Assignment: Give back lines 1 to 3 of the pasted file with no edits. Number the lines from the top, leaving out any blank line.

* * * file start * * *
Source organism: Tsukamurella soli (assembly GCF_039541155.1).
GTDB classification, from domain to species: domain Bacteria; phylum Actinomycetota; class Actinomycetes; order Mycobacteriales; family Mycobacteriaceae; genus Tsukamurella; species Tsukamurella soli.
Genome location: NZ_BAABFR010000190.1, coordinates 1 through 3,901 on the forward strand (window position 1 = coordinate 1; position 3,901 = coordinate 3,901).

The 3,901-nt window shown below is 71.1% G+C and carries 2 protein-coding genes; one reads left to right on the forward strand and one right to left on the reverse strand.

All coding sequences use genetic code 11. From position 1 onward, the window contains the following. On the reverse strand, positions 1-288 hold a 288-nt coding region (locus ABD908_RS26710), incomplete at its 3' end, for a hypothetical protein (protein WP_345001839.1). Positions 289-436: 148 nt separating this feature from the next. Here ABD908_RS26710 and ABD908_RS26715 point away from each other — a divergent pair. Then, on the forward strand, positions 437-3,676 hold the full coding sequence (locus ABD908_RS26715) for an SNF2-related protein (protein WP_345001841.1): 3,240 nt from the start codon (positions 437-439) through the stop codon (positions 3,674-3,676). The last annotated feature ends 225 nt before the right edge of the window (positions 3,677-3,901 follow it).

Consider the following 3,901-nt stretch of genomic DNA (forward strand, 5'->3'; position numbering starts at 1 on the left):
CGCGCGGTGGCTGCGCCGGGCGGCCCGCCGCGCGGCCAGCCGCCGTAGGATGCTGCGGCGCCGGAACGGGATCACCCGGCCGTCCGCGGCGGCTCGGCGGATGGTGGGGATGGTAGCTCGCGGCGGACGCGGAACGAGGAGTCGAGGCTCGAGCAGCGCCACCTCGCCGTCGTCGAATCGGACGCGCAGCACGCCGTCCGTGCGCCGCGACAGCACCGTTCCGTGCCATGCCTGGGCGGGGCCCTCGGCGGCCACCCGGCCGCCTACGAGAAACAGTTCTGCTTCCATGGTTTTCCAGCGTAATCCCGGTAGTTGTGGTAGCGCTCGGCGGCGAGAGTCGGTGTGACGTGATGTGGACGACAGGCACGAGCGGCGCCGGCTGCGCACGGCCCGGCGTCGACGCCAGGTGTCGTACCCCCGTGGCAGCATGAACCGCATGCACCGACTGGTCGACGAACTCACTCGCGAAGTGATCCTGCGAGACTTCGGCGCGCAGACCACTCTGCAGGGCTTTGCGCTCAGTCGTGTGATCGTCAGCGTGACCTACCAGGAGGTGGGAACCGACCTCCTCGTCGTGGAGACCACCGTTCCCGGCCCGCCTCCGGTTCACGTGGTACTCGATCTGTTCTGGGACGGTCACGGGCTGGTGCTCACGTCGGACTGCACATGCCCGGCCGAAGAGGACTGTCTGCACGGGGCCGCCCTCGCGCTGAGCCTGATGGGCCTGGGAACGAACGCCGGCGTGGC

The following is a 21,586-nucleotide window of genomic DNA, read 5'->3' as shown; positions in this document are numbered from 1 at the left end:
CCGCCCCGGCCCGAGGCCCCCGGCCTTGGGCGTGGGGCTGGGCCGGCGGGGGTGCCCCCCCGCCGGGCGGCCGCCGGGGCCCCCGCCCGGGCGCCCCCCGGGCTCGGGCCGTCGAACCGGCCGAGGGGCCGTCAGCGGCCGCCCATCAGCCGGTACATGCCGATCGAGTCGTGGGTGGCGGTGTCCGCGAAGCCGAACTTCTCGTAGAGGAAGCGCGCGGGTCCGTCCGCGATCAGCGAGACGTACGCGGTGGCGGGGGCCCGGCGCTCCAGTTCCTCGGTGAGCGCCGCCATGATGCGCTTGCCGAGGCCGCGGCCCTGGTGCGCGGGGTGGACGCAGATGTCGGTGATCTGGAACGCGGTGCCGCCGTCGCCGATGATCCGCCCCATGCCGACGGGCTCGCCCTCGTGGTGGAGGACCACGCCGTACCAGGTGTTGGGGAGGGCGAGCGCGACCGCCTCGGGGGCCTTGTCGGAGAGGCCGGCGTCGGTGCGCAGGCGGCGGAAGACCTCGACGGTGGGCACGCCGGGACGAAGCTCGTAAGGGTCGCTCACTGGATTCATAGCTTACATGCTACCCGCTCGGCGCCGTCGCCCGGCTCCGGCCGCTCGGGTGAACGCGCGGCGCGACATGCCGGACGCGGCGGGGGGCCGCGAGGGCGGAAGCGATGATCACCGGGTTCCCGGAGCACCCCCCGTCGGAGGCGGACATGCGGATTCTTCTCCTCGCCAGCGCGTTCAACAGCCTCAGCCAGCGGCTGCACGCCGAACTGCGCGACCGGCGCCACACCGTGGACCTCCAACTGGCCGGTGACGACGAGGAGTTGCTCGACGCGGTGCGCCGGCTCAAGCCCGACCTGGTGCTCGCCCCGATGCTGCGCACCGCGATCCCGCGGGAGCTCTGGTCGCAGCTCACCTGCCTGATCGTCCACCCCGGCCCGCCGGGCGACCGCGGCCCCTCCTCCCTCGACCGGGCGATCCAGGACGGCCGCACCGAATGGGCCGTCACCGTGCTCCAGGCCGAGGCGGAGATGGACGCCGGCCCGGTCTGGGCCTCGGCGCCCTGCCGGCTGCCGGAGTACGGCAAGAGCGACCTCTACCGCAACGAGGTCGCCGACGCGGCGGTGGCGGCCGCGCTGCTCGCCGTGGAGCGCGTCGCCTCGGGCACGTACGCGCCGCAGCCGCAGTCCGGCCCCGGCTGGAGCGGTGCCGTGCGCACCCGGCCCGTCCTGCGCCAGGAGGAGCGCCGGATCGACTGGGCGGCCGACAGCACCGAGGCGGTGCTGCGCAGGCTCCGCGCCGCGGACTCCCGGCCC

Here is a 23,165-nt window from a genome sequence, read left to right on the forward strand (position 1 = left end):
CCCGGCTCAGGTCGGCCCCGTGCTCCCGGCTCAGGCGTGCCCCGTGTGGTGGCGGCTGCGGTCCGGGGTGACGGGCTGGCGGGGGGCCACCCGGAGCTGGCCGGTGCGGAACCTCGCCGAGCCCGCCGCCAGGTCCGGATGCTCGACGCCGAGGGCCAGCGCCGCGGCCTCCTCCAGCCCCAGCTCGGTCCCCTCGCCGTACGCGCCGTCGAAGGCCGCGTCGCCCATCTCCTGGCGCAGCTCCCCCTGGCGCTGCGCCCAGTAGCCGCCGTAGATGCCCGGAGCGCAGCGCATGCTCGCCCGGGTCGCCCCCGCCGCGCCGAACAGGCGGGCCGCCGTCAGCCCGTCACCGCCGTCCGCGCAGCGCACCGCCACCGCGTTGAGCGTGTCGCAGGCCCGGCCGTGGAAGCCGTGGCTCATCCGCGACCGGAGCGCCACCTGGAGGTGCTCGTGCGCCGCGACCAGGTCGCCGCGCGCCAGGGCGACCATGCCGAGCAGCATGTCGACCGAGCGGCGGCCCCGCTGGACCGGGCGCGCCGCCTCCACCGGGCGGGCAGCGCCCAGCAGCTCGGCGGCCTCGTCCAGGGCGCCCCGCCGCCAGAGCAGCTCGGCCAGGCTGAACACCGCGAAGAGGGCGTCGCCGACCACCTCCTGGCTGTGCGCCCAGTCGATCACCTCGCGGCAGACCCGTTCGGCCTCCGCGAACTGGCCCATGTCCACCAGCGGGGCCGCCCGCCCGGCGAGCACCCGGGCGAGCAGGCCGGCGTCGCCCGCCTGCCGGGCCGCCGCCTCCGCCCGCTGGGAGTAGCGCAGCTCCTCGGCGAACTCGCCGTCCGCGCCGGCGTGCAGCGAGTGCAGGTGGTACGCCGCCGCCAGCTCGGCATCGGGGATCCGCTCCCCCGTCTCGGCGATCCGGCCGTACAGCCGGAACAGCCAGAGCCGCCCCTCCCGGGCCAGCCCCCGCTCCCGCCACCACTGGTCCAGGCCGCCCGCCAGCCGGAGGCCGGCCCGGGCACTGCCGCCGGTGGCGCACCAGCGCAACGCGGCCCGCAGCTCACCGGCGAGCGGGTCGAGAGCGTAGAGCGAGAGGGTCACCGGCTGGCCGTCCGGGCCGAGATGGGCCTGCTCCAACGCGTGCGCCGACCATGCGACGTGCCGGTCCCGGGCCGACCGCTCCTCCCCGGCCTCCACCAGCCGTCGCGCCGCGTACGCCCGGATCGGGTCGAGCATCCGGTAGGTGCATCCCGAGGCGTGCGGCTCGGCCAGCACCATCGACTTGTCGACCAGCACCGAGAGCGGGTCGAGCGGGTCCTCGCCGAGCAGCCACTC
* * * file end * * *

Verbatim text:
Source organism: Tsukamurella soli (assembly GCF_039541155.1).
GTDB classification, from domain to species: domain Bacteria; phylum Actinomycetota; class Actinomycetes; order Mycobacteriales; family Mycobacteriaceae; genus Tsukamurella; species Tsukamurella soli.
Genome location: NZ_BAABFR010000190.1, coordinates 1 through 3,901 on the forward strand (window position 1 = coordinate 1; position 3,901 = coordinate 3,901).